Archibald Hill

Archibald Vivian Hill CH OBE FRS[1] (26 September 1886 – 3 June 1977), known as A. V. Hill, was an English physiologist, one of the founders of the diverse disciplines of biophysics and operations research. He shared the 1922 Nobel Prize in Physiology or Medicine for his elucidation of the production of heat and mechanical work in muscles.[2][3]

Archibald Vivian Hill
Archibald Vivian Hill
Born26 September 1886
Bristol, England
Died3 June 1977 (aged 90)
Cambridge, England
NationalityUnited Kingdom
Alma materTrinity College, Cambridge
Known forMechanical work in muscles
Muscle contraction model
Founding biophysics
Hill equation (biochemistry)
AwardsNobel Prize in Physiology or Medicine (1922)
Royal Medal (1926)
Copley Medal (1948)
Scientific career
FieldsPhysiology and biophysics
InstitutionsCambridge University
University of Manchester
University College, London
Academic advisorsWalter Morley Fletcher
Notable studentsBernard C. Abbott
Te-Pei Feng
Ralph H. Fowler
Bernard Katz
Notes
He is notably the father of Polly Hill, David Keynes Hill, Maurice Hill, and the grandfather of Nicholas Humphrey.

Biography

Born in Bristol, he was educated at Blundell's School and graduated from Trinity College, Cambridge as third wrangler in the mathematics tripos before turning to physiology. While still an undergraduate at Trinity College, he derived in 1909[4] what came to be known as the Langmuir equation.[5] This is closely related to Michaelis-Menten kinetics. In this paper, Hill's first publication, he derived both the equilibrium form of the Langmuir equation, and also the exponential approach to equilibrium. The paper, written under the supervision of John Newport Langley, is a landmark in the history of receptor theory, because the context for the derivation was the binding of nicotine and curare to the "receptive substance" at the neuromuscular junction.

Hill made many exacting measurements of the heat released when skeletal muscles contract and relax. A key finding was that heat is produced during contraction, which requires investment of chemical energy, but not during relaxation, which is passive.[6] His earliest measurements used equipment left behind by the Swedish physiologist Magnus Blix, Hill measured a temperature rise of only 0.003 °C. After publication he learned that German physiologists had already reported on heat and muscle contraction and he went to Germany to learn more about their work. He continually improved his apparatus to make it more sensitive and to reduce the time lag between the heat released by the preparation and its recording by his thermocouple.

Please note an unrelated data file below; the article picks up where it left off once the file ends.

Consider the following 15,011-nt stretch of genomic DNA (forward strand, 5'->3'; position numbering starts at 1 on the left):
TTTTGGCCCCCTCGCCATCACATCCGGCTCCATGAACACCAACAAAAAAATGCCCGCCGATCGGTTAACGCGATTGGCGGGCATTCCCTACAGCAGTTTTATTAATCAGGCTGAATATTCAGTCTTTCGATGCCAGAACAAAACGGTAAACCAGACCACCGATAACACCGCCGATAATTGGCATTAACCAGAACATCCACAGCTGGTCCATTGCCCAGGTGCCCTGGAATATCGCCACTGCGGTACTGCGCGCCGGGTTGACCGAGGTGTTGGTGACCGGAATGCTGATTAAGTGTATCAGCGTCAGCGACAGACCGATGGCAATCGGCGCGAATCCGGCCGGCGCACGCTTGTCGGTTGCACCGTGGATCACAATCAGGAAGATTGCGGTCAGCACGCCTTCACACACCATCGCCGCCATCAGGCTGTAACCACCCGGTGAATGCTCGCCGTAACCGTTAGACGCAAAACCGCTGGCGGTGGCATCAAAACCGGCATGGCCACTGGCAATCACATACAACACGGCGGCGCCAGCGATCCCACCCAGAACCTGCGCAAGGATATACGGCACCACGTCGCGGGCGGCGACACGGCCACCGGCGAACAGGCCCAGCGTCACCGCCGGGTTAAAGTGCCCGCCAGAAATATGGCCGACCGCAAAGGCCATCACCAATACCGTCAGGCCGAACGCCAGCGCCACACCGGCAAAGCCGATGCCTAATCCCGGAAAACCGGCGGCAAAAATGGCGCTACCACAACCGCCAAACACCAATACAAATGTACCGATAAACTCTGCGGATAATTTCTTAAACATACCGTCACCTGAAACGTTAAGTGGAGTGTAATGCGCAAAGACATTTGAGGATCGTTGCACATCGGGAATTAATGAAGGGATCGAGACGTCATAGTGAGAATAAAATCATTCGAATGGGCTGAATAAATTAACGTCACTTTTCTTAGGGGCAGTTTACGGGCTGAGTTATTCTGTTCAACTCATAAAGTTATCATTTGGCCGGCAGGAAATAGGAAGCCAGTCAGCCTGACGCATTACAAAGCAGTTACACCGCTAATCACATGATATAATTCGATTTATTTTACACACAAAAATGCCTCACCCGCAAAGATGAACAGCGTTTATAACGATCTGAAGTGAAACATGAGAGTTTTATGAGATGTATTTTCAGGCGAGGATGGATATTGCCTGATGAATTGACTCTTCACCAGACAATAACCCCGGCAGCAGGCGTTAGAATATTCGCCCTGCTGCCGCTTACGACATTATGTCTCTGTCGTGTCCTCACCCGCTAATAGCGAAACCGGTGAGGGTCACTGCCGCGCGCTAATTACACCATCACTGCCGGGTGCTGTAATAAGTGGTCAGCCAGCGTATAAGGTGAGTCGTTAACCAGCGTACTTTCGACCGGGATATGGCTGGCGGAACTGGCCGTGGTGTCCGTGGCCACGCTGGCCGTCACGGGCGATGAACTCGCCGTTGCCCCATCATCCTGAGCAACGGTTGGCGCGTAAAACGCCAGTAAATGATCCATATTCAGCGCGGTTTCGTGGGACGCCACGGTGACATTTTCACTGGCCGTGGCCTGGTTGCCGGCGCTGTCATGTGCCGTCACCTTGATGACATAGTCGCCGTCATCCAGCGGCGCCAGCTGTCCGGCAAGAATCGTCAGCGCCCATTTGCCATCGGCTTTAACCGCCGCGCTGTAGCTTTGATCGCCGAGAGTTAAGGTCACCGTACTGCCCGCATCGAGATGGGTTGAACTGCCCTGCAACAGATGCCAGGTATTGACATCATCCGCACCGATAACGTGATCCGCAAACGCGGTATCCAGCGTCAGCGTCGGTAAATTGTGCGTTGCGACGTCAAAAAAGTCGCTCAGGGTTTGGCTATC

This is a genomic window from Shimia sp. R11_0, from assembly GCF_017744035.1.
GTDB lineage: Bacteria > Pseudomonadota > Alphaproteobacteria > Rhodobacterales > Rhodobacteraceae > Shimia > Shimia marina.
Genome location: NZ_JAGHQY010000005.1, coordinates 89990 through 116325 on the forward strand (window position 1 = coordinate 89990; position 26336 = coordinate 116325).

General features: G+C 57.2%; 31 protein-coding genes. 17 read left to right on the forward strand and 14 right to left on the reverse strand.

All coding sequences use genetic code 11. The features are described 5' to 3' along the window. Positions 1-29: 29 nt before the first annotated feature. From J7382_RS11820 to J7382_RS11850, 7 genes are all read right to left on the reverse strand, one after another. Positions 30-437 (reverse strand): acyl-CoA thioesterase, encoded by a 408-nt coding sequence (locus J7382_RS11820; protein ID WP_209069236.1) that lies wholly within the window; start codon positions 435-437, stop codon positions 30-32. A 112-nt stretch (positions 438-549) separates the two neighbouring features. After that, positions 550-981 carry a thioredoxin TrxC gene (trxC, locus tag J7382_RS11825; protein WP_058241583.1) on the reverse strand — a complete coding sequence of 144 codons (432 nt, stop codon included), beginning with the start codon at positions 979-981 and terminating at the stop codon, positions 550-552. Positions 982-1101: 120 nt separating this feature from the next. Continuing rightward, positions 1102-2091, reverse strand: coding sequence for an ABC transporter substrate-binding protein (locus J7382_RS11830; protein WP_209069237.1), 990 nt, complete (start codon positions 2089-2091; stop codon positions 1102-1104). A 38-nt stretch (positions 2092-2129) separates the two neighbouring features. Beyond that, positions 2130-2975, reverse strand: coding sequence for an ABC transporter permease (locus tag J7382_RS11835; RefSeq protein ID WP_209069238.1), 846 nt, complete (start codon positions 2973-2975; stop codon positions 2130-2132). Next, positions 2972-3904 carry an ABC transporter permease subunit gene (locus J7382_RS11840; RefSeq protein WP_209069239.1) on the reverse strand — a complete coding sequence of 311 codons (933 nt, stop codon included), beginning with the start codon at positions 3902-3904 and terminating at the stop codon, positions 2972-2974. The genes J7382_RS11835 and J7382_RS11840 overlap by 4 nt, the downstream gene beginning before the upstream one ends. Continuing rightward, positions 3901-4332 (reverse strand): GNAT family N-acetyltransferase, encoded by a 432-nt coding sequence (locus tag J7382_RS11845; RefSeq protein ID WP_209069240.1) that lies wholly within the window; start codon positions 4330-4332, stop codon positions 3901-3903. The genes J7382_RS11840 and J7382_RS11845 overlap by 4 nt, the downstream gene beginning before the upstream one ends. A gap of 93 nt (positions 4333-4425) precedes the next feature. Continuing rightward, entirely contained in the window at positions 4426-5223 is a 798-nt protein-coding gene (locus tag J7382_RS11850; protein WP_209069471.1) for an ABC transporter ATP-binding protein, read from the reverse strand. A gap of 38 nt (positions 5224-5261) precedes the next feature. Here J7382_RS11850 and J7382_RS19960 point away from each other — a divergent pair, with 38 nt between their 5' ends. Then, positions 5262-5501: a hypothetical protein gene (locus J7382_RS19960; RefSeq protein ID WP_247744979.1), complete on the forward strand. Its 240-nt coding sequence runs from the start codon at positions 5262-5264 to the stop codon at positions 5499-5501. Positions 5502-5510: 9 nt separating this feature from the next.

Hill is regarded, along with Hermann Helmholtz, as one of the founders of biophysics.

While a student he had enrolled in the Officers Training Course; he was a crack shot. In 1914, at the outbreak of World War I, Hill because the musketry officer of the Cambridgeshire Regiment. The British made no effort to make use of their scientists.[7][8] At the end of 1915, while home on leave he was asked by Horace Darwin from the Ministry of Munitions to come for a day to advise them on how to train anti-aircraft gunners. On site, Hill immediately proposed a simple two mirror method to determine airplane's heights. Transferred to Munitions, he realized that the mirrors could measure where smoke shells burst and if he fit this data with the equations describing a shell's flight they could provide accurate range tables for anti-aircraft guns. To measure and compute he assembled a team of men too old for conscription, Ralph H. Fowler (a wounded officer), and lads too young for service including Douglas Hartree and Arthur Milne. Someone dubbed his motley group "Hill's Brigands", which they proudly adopted. Later in the war they also worked on locating enemy planes from their sound. He sped between their working sites on his beloved motorcycle. At the end of the war Major Hill issued certificates to more than one hundred Brigands. He was awarded an OBE.

Hill returned briefly to Cambridge in 1919 before taking the chair in physiology at the Victoria University of Manchester in 1920 in succession to William Stirling. Using himself as the subject —he ran every morning from 7:15 to 10:30 — he showed that running a dash relies on energy stores which afterwards are replenished by increased oxygen consumption. Paralleling the work of German Otto Fritz Meyerhof, Hill elucidated the processes whereby mechanical work is produced in muscles. The two shared the 1922 Nobel Prize in Physiology and Medicine for this work.[9] Hill introduced the concepts of maximal oxygen uptake and oxygen debt in 1922.[10][11]

In 1923 he succeeded Ernest Starling as professor of physiology at University College London, a few years later becoming a Royal Society Research professor there, where he remained until retirement in 1951. In 1933, he became with Lord Beveridge and Lord Rutherford a founder member and vice-president of the Academic Assistance Council (which in 1936 became the Society for the Protection of Science and Learning). By the start of the Second World War, the organisation had saved 900 academics (18 of whom went on to win Nobel Prizes) from Nazi persecution. He prominently displayed in his laboratory a toy figure of Adolf Hitler with saluting arm upraised, which he explained was in gratitude for all the scientists Germany had expelled, some of whom were now working with him.[12] Hill believed that "Laughter is the best detergent for nonsense".[13]